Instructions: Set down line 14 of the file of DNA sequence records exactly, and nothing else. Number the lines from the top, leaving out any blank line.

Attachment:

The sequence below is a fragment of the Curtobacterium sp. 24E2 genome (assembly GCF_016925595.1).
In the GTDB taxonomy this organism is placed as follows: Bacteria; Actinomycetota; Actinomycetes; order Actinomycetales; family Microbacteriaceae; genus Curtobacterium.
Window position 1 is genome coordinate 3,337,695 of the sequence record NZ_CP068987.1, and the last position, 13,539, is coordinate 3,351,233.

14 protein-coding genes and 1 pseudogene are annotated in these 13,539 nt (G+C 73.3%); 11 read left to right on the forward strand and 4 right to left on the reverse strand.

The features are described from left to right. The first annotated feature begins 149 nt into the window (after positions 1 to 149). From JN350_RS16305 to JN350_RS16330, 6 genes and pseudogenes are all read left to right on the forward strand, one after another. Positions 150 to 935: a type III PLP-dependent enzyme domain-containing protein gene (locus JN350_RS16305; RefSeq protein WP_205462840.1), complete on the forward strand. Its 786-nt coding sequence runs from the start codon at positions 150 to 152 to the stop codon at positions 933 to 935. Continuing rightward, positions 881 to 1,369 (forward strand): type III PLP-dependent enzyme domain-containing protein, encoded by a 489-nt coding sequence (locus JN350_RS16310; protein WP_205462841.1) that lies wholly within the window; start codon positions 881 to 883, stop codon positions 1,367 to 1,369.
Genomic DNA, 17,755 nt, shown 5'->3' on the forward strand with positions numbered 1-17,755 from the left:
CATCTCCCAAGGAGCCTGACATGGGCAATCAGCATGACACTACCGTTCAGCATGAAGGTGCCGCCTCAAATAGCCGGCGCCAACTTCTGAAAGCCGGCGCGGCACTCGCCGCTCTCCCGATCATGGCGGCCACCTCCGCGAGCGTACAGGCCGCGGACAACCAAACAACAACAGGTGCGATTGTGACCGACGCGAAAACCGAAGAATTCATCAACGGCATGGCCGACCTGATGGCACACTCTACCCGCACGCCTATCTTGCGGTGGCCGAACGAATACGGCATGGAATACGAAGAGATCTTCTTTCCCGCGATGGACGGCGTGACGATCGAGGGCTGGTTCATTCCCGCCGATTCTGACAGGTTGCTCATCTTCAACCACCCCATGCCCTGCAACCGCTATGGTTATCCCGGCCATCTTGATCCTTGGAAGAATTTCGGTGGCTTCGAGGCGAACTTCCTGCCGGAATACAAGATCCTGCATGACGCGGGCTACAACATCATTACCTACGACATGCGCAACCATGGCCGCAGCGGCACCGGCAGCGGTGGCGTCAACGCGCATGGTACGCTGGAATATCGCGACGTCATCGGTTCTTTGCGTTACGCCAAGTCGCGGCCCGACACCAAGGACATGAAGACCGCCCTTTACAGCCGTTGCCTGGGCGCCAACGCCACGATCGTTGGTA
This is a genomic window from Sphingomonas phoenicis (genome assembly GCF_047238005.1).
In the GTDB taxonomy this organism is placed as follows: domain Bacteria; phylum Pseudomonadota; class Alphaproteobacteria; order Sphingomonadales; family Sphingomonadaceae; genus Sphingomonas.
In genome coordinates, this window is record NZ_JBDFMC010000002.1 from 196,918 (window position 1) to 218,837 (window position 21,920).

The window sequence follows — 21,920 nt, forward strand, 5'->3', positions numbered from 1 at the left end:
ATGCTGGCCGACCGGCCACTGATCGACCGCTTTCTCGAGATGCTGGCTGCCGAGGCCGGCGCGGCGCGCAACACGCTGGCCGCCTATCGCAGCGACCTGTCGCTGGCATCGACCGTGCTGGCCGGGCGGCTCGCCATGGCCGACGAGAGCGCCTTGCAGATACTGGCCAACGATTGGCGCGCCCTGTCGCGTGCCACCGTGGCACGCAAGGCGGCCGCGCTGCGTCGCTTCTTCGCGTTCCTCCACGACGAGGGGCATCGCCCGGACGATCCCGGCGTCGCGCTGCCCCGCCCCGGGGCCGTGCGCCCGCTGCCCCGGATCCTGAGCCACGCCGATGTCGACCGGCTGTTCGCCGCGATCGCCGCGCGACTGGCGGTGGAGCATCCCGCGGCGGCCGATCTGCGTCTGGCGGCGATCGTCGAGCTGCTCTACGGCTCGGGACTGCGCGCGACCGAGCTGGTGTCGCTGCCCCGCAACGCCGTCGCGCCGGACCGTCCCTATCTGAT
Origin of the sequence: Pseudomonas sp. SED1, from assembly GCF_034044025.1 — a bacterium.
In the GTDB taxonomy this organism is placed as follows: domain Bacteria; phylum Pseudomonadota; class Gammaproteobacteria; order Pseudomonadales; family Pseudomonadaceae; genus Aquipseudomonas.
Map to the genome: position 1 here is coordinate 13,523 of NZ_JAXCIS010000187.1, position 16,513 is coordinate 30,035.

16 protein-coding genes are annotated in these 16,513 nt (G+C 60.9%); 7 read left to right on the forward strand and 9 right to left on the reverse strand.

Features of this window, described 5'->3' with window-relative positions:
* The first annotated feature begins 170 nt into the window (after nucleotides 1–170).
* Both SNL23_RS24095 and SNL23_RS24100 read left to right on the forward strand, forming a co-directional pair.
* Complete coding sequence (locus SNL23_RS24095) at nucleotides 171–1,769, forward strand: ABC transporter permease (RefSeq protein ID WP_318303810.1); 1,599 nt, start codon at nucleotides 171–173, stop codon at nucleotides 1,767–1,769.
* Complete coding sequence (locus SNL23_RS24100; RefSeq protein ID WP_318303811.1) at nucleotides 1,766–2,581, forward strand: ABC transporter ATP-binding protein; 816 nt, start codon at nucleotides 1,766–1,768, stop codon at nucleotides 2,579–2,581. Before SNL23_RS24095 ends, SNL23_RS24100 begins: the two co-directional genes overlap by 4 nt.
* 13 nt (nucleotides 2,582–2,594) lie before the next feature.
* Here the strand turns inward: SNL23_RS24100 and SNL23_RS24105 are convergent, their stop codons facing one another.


In the GTDB taxonomy this organism is placed as follows: domain Bacteria; phylum Pseudomonadota; class Gammaproteobacteria; order Pseudomonadales; family Pseudomonadaceae; genus Aquipseudomonas.